Don Porter, managing director of market research firm MSB, says: "If you look at the trend and where the European and international markets are going, there is a very strong trend towards the consultation of employees and where there are trades unions they are very supportive of this approach when it’s done properly." Surveys are a key element of this dialogue between employer and employee. Hannah Reed, senior employment rights officer at the TUC, adds: "A lot of research which has been carried out shows that employers who sit down and talk and inform staff are more likely to have productive and effective workforces.
When staff are in the know, they are more likely to have a sense of buy-in to the organisation and are much more likely to feel loyal." But before rushing in with clipboards blazing, it’s time to draw up a game plan. Jane Sullivan, surveys and diagnostics researcher for the Work Foundation, explains: "The organisation needs to think quite clearly about why they are going down the survey route, because unless you have clarity in the beginning about why you are doing the questionnaire, when you get the results you are left floundering. "Most organisations will have a reason like ‘we think the culture’s not that great here and we want to know why’, or ‘we think everything’s hunky-dory’."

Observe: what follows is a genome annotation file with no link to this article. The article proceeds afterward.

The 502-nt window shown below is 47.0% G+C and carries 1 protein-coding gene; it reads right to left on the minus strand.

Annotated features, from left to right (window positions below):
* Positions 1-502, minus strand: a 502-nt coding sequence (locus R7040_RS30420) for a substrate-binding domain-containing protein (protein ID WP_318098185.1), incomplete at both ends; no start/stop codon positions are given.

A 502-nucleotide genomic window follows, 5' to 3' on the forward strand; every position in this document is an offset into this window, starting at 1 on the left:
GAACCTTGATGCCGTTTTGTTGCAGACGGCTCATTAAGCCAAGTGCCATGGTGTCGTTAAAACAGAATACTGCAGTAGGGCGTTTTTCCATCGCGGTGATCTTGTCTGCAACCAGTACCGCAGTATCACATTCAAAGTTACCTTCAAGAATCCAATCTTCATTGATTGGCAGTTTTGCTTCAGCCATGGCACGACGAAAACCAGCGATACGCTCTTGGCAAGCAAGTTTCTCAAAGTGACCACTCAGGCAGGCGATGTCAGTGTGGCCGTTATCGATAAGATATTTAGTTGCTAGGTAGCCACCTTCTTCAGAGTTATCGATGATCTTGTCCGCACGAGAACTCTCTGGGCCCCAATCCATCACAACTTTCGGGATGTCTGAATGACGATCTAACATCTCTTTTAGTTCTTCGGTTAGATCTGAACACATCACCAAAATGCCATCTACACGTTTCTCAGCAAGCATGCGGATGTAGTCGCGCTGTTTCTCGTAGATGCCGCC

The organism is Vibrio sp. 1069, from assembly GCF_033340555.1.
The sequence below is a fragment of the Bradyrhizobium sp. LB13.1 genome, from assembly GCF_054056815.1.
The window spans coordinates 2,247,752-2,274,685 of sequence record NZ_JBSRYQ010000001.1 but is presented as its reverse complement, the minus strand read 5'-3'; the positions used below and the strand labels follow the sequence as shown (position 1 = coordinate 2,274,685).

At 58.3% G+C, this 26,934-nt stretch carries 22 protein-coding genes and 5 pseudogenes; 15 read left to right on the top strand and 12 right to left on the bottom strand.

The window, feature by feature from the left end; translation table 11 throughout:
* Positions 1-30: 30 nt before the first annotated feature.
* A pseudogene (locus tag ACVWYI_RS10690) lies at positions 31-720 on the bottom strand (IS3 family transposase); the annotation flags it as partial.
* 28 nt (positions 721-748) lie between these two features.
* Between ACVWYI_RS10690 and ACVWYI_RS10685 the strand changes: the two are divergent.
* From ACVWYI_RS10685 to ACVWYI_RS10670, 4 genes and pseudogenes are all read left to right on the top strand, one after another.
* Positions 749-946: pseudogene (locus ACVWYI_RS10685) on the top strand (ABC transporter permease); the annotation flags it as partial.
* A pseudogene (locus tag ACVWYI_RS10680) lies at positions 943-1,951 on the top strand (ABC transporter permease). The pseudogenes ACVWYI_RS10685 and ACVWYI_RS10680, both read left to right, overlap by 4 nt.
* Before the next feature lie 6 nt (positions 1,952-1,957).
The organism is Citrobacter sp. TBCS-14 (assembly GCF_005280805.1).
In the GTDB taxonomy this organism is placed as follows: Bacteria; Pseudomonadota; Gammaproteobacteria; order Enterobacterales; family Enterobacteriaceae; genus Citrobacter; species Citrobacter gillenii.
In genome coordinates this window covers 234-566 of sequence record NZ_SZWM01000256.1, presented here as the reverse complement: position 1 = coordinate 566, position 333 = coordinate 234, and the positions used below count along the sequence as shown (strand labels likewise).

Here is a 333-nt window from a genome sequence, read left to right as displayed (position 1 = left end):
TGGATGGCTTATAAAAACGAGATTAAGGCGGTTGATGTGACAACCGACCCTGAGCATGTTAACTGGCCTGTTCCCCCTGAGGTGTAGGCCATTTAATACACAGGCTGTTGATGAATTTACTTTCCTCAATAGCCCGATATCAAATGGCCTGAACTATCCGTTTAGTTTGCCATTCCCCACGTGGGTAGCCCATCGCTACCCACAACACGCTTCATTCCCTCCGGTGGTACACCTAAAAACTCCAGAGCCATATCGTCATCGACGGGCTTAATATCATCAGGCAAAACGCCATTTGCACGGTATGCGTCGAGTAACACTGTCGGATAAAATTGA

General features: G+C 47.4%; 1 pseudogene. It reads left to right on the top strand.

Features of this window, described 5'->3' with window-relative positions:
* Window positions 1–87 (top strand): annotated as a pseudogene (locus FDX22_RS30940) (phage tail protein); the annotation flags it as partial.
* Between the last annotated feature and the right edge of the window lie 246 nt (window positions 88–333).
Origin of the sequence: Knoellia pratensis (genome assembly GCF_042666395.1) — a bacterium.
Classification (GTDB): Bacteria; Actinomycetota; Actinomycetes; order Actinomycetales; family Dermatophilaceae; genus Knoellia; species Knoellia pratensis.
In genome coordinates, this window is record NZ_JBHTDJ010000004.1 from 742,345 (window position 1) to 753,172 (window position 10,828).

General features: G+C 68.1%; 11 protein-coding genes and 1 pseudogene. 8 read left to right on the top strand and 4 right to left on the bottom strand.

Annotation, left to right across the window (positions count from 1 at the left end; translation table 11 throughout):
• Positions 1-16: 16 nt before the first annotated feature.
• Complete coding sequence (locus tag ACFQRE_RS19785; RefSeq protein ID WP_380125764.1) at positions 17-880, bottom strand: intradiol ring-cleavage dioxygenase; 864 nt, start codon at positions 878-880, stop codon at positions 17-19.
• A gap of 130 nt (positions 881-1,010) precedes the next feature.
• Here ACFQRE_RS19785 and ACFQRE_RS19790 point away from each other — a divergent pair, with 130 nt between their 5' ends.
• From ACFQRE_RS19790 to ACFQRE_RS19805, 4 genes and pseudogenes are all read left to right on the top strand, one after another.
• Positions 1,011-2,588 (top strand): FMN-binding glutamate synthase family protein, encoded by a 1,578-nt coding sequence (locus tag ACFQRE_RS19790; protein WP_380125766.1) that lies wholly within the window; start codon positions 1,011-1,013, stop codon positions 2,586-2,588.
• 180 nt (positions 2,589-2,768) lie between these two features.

While some employers carry out polls in-house, others prefer to recruit an external survey firm. But, Sullivan warns that DIY data collection has its pitfalls. "I think most organisations that do it themselves; unless they’ve got someone in-house who is a specialist, usually stuff it up, big time. The biggest problem you can deal with when you do it yourself is confidentiality, because people will never believe that it’s anonymous if the company themselves is doing it." Objectivity can also be an issue. "I know people that have done it internally and have come under pressure to project a positive picture; there can be a conflict of interest. If you bring in a consultant then they are bound by a code of ethics to maintain confidentiality and anonymity, and to present the results as they are, rather than fudging them," she says.